The Bordeaux 2010 En Primeur campaign has finally started. The tastings are done and reviews have been coming out thick and fast. The first wines have been released and once Robert Parker will release his scores (expected on the 3rd of May), we will see Chateaux step up the pace of releases.
Bordeaux 2010, as with Bordeaux 2009 before it, is a vintage born out of extremity. In opposition to the no less extreme but regular cycle of 2009, 2010 is the fruit of exceptional meteorological conditions that tested the vine to its limits. 2010 is an extreme vintage which, in this instance, went the right way.
The record-priced Bordeaux 2009 vintage currently trades at -2% off its London release price and so far has failed to produce growth in accordance to expectations. We look into alternative fine wine investment strategies that – albeit with hindsight – would have netted a better return.
Is not the time-honoured investment advice to buy low and sell high?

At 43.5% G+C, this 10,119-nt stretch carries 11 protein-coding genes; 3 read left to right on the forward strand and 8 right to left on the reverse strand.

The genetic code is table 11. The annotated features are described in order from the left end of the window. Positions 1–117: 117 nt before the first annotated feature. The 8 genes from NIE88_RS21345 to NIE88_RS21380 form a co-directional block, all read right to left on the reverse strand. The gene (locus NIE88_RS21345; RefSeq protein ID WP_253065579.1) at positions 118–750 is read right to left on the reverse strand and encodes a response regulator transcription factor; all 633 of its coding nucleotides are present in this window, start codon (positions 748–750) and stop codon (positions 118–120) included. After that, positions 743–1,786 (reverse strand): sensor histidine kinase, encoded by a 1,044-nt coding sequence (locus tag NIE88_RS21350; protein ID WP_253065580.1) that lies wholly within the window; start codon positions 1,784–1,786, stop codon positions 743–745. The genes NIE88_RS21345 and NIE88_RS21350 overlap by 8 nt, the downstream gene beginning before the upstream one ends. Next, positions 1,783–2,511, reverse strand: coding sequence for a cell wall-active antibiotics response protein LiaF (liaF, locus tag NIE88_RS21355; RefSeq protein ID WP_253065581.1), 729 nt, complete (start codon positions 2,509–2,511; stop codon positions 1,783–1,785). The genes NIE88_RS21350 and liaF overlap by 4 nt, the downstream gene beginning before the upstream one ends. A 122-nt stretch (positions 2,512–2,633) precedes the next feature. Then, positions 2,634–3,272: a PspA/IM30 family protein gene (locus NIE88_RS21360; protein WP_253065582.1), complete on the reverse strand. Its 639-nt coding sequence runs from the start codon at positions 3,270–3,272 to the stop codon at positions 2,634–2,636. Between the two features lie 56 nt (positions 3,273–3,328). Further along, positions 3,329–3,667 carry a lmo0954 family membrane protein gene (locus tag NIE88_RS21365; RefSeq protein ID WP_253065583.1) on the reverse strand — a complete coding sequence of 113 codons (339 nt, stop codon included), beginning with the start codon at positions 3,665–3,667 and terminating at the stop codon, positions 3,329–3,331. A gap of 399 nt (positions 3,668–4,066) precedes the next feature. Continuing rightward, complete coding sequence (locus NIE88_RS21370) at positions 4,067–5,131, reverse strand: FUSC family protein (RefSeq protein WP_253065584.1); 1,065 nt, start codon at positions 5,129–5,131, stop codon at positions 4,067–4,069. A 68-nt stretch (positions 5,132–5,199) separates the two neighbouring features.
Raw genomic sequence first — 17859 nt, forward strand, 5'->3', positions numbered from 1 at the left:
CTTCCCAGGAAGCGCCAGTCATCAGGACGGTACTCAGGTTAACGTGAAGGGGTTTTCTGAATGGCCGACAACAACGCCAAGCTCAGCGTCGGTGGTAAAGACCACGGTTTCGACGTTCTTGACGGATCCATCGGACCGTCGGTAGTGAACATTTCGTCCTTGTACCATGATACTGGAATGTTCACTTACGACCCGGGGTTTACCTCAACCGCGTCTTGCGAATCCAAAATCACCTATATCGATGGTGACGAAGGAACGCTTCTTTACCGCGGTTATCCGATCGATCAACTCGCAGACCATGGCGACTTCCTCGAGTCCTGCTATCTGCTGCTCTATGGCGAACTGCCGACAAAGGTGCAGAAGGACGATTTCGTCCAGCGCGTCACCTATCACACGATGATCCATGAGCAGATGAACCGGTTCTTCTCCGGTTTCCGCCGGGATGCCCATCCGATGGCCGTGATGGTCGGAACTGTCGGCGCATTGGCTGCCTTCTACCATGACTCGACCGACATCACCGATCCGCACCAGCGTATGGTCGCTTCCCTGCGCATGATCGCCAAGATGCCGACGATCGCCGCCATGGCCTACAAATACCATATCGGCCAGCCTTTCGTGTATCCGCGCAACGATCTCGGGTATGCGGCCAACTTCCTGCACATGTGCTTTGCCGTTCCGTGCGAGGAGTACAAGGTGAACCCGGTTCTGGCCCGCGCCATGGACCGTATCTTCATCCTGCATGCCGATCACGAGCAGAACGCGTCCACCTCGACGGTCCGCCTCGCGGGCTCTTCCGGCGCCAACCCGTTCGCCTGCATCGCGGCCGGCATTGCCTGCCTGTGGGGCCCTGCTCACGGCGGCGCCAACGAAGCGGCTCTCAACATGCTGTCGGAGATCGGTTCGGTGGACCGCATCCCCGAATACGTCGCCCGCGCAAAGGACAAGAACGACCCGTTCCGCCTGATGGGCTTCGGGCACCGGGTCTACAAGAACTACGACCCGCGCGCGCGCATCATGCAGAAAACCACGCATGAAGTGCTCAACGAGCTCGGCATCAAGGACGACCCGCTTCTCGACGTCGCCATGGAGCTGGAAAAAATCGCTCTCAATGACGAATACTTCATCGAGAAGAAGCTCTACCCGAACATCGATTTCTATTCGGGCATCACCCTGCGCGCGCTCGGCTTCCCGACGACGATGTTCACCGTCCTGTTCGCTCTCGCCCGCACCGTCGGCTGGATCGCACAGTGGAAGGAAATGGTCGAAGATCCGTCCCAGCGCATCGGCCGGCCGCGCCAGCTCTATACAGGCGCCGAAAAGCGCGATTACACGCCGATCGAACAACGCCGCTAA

A fresh new study by 3 London Business School (LBS) economists is the latest challenge, in a series of long-running research going back as far as the 1980s, to the efficient market hypothesis.
The latest monthly bulletin from Liv-ex, shows the effects of currency exchange on the strong price appreciation among the London trade, suggesting there may yet be some way to go amid increasing concerns about a fine wine bubble. Supporting this interpretation are the results of their benchmark Liv-ex Fine Wine 100 Index, which the exchange has converted into other major intern
The Wall Street Journal posted this article today:(quote)
There isn’t much that’s finer than wine these days, especially as an investment.